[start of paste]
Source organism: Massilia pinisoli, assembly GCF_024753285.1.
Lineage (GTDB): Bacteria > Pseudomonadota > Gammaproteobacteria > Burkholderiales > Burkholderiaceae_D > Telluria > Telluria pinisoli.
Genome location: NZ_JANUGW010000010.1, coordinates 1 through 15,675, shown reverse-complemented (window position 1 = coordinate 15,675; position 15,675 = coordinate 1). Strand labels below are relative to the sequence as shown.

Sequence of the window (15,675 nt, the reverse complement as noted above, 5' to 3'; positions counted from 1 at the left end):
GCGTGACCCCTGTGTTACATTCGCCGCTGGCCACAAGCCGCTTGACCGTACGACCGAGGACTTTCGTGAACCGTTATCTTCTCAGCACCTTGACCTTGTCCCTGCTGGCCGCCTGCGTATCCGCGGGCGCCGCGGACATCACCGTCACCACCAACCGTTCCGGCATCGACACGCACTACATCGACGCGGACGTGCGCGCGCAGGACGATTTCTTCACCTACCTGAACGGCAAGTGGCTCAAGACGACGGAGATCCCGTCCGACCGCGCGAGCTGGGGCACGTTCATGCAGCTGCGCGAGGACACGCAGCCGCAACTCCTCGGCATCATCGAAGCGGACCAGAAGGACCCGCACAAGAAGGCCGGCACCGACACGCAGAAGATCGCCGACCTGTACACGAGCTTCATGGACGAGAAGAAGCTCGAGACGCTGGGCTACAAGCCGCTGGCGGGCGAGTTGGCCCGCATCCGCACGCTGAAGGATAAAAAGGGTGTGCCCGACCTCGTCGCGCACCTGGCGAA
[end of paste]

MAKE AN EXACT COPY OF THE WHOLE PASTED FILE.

Source organism: Massilia pinisoli, assembly GCF_024753285.1.
Lineage (GTDB): Bacteria > Pseudomonadota > Gammaproteobacteria > Burkholderiales > Burkholderiaceae_D > Telluria > Telluria pinisoli.
Genome location: NZ_JANUGW010000010.1, coordinates 1 through 15,675, shown reverse-complemented (window position 1 = coordinate 15,675; position 15,675 = coordinate 1). Strand labels below are relative to the sequence as shown.

Sequence of the window (15,675 nt, the reverse complement as noted above, 5' to 3'; positions counted from 1 at the left end):
GCGTGACCCCTGTGTTACATTCGCCGCTGGCCACAAGCCGCTTGACCGTACGACCGAGGACTTTCGTGAACCGTTATCTTCTCAGCACCTTGACCTTGTCCCTGCTGGCCGCCTGCGTATCCGCGGGCGCCGCGGACATCACCGTCACCACCAACCGTTCCGGCATCGACACGCACTACATCGACGCGGACGTGCGCGCGCAGGACGATTTCTTCACCTACCTGAACGGCAAGTGGCTCAAGACGACGGAGATCCCGTCCGACCGCGCGAGCTGGGGCACGTTCATGCAGCTGCGCGAGGACACGCAGCCGCAACTCCTCGGCATCATCGAAGCGGACCAGAAGGACCCGCACAAGAAGGCCGGCACCGACACGCAGAAGATCGCCGACCTGTACACGAGCTTCATGGACGAGAAGAAGCTCGAGACGCTGGGCTACAAGCCGCTGGCGGGCGAGTTGGCCCGCATCCGCACGCTGAAGGATAAAAAGGGTGTGCCCGACCTCGTCGCGCACCTGGCGAA